You are here
Home > Baseball > ASU Baseball: Head coach Tracy Smith reveals the process that led him to Tempe

ASU Baseball: Head coach Tracy Smith reveals the process that led him to Tempe

(Photo: Kimmy Davis)

It was late June when the Arizona State baseball players got a text message. The text had a two-part message for the team: (1) Tim Esmay was no longer with them and (2) Tracy Smith would be taking over.

The players had a lot of questions, as is natural with any change that is ushered into a more veteran team. One question they did not need answering was “Who is Tracy Smith?”

“A lot of us already knew who he was,” junior infielder Chris Beall said. “He was Coach of the Year and just with all he had done with the Indiana program, it was pretty exciting for all of us to find out that he was our new coach.”

Smith coached for nine years apiece at both Miami (OH), where he played college ball, and Indiana University, where he led his team to the College World Series in 2013 to gain the NCBWA National Coach of the Year title. He also led his teams to five collective NCAA Tournaments throughout his career.

So when the players got the text message in late June, they knew whom they were dealing with, or rather, who would be dealing with them. What they didn’t know was how Smith came to coach their team, and what he had written in his playbooks for how this program was going to change.

“I got a call, came out, met with the administration, met with Ray Anderson, and instantly took it all in,” Smith said. “It was as simple as, okay if you’re a baseball guy where do you want to be. I love Bloomington and I have so many fond memories of being there, but as a baseball person, would I rather be in Bloomington or Tempe? The answer was pretty simple.”

Once put into his new role, Smith immediately noticed a difference in the ASU program.

“I’m gonna be very clear about how taking over the other two programs was vastly different than taking over this program,” Smith said. “This place is in pretty good shape. This program has a lot of pride, it has a lot of tradition and it has some talent.”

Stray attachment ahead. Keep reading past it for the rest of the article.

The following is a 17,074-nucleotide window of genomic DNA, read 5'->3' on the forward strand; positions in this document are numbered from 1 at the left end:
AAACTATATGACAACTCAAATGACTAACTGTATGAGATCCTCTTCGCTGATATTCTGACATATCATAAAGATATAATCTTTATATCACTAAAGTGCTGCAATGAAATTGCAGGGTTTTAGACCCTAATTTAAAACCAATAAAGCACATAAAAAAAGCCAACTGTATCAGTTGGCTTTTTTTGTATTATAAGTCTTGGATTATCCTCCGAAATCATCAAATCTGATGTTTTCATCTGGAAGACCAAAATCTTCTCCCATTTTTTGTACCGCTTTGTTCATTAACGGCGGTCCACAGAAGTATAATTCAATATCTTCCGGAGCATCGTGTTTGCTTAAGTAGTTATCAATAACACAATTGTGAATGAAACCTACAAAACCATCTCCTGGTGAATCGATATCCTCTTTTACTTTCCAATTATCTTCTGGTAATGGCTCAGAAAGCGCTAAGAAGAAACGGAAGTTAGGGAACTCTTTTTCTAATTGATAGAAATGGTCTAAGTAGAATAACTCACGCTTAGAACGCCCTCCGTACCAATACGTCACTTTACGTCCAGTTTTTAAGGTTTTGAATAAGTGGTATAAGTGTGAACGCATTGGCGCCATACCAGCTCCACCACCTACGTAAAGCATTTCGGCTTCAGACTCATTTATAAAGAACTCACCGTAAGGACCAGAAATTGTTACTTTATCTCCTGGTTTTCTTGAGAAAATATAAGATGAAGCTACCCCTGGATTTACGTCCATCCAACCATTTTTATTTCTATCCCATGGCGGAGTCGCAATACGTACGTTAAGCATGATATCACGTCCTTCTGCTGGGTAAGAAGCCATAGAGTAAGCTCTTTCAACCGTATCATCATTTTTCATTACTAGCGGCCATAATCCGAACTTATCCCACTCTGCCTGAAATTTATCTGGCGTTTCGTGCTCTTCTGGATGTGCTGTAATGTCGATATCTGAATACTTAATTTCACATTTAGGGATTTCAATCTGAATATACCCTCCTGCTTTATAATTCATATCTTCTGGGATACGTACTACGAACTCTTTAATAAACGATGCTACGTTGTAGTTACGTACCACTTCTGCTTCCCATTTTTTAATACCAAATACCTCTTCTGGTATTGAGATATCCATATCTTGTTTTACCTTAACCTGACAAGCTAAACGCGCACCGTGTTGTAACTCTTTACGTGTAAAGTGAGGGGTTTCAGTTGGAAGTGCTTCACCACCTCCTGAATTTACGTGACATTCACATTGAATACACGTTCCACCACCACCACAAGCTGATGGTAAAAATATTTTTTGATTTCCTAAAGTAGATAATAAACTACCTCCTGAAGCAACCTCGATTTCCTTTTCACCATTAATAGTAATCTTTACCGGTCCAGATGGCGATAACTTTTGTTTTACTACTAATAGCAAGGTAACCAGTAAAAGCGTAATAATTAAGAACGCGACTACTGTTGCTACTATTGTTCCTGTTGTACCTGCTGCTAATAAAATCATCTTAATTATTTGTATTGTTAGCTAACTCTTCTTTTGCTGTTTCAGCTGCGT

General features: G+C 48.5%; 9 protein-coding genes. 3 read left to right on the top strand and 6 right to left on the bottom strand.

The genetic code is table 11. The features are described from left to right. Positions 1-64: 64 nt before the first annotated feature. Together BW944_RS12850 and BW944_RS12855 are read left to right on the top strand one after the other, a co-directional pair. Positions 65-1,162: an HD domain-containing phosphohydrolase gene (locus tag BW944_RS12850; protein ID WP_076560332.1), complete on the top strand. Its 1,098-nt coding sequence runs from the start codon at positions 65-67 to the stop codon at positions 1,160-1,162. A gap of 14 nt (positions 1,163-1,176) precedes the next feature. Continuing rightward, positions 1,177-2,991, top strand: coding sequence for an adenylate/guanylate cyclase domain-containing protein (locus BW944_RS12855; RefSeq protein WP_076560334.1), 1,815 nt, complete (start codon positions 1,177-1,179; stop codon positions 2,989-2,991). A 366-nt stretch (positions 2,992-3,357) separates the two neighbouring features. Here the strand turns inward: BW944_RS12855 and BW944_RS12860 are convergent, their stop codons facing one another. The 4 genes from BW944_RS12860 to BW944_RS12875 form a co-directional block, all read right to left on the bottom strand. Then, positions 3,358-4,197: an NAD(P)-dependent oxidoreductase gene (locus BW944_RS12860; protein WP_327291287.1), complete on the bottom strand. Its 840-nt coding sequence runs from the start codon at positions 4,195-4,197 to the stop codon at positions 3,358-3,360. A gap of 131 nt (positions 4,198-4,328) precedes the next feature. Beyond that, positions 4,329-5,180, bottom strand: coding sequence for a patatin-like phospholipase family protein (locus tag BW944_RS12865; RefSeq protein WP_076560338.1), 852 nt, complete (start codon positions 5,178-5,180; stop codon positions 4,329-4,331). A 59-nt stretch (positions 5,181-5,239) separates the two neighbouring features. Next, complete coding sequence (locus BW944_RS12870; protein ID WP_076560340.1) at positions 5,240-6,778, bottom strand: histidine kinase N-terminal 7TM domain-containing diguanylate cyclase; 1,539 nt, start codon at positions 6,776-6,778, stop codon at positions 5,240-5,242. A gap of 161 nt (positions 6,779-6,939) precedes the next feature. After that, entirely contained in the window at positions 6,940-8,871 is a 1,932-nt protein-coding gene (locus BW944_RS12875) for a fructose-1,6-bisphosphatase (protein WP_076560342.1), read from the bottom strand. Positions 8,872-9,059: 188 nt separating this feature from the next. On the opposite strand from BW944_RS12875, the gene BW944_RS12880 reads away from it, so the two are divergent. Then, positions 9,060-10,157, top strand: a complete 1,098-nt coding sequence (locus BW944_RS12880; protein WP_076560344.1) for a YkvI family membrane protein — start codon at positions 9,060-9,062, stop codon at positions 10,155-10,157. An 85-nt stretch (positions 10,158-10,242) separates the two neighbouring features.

So does that mean that starting with a better product will yield faster results? Fans hope so. But, Smith exercises a certain nearsightedness that allows him to only see the path rather than any trophy waiting at the end of it.

“Our goals are to play hard every day,” Smith said. “I’m not a come-in-and-promise type of guy, and I don’t talk about championships and all that stuff because all that stuff’s gonna come if you do all the little stuff right on a daily basis.”

Each coach, especially the successful ones, has a clear mindset or method or knack for how they do things with a program. Smith says that his special knack for coaching comes mainly off the field.

“I always say we do it differently and for me differently is I think we go to great lengths to get to know our kids on and off the field,” Smith said. “They’re not gonna give you their all until they know that you care about them. They’re not just a commodity or a pawn in the overall game of baseball. I always try to look at it through the eyes of a parent and try and treat the kids as if they were my own kids.”

And if getting to know the players off the field means having the team belt out questionable karaoke lines or host a hoedown dance, much to the players initial reluctance, Smith will do it. It’s all about seeing the coaches out of the uniform they wear every day, Smith said.